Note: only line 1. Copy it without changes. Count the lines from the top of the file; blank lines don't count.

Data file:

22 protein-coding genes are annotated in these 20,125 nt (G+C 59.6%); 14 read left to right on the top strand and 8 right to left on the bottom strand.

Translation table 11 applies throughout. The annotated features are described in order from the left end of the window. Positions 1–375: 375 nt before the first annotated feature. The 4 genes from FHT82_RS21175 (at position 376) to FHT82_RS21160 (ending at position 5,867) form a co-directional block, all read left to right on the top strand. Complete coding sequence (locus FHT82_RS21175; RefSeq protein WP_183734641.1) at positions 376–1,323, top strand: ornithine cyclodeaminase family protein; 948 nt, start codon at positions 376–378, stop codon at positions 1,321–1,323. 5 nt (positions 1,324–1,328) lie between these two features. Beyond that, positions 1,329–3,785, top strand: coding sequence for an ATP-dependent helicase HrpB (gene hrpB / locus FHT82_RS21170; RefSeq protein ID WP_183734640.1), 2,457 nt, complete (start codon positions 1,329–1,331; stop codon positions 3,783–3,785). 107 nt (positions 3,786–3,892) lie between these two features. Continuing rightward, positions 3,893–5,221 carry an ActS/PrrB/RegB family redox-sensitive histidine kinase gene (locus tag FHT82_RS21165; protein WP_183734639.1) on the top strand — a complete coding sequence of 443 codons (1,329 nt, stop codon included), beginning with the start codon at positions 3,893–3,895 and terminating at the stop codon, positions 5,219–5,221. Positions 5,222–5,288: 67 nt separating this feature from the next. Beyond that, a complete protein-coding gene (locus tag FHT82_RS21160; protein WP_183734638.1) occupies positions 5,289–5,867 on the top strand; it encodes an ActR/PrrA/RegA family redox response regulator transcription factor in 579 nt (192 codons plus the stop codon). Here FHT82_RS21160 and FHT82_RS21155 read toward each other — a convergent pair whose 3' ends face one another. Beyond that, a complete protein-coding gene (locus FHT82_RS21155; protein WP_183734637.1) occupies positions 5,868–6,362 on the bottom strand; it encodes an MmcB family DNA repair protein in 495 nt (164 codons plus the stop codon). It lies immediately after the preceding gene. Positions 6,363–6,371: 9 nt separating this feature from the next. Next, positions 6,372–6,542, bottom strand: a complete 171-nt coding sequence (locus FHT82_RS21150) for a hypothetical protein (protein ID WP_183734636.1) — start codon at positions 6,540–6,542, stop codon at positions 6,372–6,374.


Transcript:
22 protein-coding genes are annotated in these 20,125 nt (G+C 59.6%); 14 read left to right on the top strand and 8 right to left on the bottom strand.